Career fairs offer a unique opportunity to meet multiple employers at a single event. To maximize the benefits of your participation, here’s some advice.
Preparation Matters – Obtain a list in advance of the participating companies. Rank the companies A, B or C given your level of interest. Research the websites of all companies and make some notes. Identify key questions you want to ask. For your “A List” companies, do additional research on Hoovers or other business sites to gain additional information. Identify an alum who works there and conduct an informational interview prior to the event if possible. Demonstrate your interest in the company by being well prepared and asking insightful questions. Asking the representative, “what does your company do” is a quick turnoff for the employers.
Have a Strategy – Identify in advance the companies you must meet while you are at the event and a list of “nice to have” companies as well assuming that you will not have time to spend with every employer. When you arrive, to a quick loop of the room to familiarize yourself with where your top companies are located. Start with a company or two from your “B List” to get yourself warmed up. Be interested and engaging with these companies but save your best for your top priority companies. If you top companies have a long line, watch later in the day to see if there is an opportunity to go back for a further conversation.
Be Your Professional Best – You want to put your best foot forward. Dress as if it were an interview in your best professional attire. Be sure your shoes are shined and your nails are clean. Carry only a padfolio with copies of your resume. Make a positive first impression by looking and acting like the successful business professional you aspire to be.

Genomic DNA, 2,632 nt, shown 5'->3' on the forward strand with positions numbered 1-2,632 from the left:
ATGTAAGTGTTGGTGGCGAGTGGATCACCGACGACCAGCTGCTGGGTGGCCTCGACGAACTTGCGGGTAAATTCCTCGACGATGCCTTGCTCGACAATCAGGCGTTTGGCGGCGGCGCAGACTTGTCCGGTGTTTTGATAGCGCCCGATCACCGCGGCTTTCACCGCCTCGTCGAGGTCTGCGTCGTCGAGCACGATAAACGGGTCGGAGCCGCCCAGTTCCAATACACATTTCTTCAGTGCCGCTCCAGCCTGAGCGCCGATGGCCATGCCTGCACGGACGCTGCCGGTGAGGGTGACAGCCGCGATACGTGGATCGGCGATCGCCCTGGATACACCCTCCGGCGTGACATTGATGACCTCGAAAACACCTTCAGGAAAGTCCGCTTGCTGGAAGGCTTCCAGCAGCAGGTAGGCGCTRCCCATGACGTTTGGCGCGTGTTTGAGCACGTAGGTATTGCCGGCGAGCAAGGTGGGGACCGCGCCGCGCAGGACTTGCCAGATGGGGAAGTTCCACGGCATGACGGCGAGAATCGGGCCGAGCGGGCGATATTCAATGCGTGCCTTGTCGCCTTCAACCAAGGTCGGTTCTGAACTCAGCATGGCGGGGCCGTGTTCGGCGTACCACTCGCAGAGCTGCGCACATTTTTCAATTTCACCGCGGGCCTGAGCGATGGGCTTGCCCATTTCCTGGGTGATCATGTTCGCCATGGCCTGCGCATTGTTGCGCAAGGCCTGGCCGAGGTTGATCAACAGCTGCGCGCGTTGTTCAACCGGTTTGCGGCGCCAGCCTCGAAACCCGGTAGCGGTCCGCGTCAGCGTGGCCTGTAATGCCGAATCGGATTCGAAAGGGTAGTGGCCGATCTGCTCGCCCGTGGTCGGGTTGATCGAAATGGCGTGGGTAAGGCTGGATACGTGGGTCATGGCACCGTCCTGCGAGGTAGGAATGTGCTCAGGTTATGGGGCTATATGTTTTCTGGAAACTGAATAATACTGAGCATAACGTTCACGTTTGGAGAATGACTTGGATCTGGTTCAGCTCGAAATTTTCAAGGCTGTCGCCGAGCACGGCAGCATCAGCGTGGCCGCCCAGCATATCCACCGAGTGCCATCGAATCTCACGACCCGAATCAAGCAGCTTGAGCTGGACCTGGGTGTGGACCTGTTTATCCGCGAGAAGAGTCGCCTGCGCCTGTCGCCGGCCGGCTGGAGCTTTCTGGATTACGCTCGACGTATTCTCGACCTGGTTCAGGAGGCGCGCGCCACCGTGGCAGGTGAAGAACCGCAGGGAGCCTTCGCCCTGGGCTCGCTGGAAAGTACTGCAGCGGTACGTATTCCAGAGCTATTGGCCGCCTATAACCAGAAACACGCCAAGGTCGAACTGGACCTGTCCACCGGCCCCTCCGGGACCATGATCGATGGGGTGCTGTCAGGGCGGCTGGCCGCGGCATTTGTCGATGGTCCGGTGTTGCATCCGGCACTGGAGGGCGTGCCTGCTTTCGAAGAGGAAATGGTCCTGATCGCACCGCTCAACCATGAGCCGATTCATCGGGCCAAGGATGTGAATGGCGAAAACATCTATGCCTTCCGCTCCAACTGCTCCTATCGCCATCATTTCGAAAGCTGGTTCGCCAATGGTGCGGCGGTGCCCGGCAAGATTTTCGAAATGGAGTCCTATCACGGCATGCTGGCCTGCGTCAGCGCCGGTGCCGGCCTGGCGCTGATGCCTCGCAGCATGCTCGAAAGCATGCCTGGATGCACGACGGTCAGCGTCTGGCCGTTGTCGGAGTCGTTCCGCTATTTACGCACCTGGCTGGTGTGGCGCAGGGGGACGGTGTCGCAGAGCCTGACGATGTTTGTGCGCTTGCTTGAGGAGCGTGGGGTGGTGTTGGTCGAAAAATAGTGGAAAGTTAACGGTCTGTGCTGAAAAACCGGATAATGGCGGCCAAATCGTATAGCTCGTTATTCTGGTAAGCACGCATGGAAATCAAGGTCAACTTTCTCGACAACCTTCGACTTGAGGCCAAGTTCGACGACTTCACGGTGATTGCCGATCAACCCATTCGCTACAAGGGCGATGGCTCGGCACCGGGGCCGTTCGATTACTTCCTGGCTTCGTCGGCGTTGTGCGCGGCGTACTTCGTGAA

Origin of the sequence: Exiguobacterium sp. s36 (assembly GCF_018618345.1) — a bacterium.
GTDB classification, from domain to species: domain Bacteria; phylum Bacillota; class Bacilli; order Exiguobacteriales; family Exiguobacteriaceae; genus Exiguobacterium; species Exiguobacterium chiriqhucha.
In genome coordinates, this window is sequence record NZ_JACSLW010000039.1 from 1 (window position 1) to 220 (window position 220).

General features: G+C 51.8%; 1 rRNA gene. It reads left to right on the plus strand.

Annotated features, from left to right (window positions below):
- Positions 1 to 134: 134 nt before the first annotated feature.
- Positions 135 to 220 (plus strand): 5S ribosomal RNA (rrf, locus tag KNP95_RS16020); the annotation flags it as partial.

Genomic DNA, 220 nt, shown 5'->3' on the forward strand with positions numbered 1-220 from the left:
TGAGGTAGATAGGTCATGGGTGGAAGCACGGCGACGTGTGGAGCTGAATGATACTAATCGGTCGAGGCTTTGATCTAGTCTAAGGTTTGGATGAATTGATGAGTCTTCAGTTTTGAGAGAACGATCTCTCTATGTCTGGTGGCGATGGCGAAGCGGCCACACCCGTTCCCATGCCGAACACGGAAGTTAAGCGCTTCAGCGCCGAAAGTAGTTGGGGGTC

Focus on the Employers – The employers are taking time away from their office to be at the event to meet you. Give them your attention throughout the day. This is not the time to stand around talking to your friends. It sends a very negative message to the employers. If an employer has no visitors, stop by and introduce yourself. Make them feel welcomed and valued. Even if it is not your top company, it may be someone else’s. While many employers bring give away items, collecting all the items is not the goal of the event. Focus on making valuable connections. You can always follow up at the end of the event to collect the items. Don’t miss the opportunity to shake hands because you are carrying a stress ball.
The Visa Issue – If you require visa sponsorship, do not approach the booth and ask is they sponsor. The automatic response for most employers will be no. You need to make them want you first. Sell yourself and your skills for the job and then they may be willing to sponsor. Don’t close the door by asking too soon.
Be Flexible – The company may not currently have an open position that interests you. Do not miss the opportunity to introduce yourself, demonstrate your interest and gain additional insights. Make connections at the companies of interest so you have a connection when the job does open. Often the recruiters will bring back resumes to hiring managers who they expect will have opportunities in the future. Make the most of the opportunity by making a positive impression.
Bring your energy and enthusiasm to the event to make the most positive impression possible.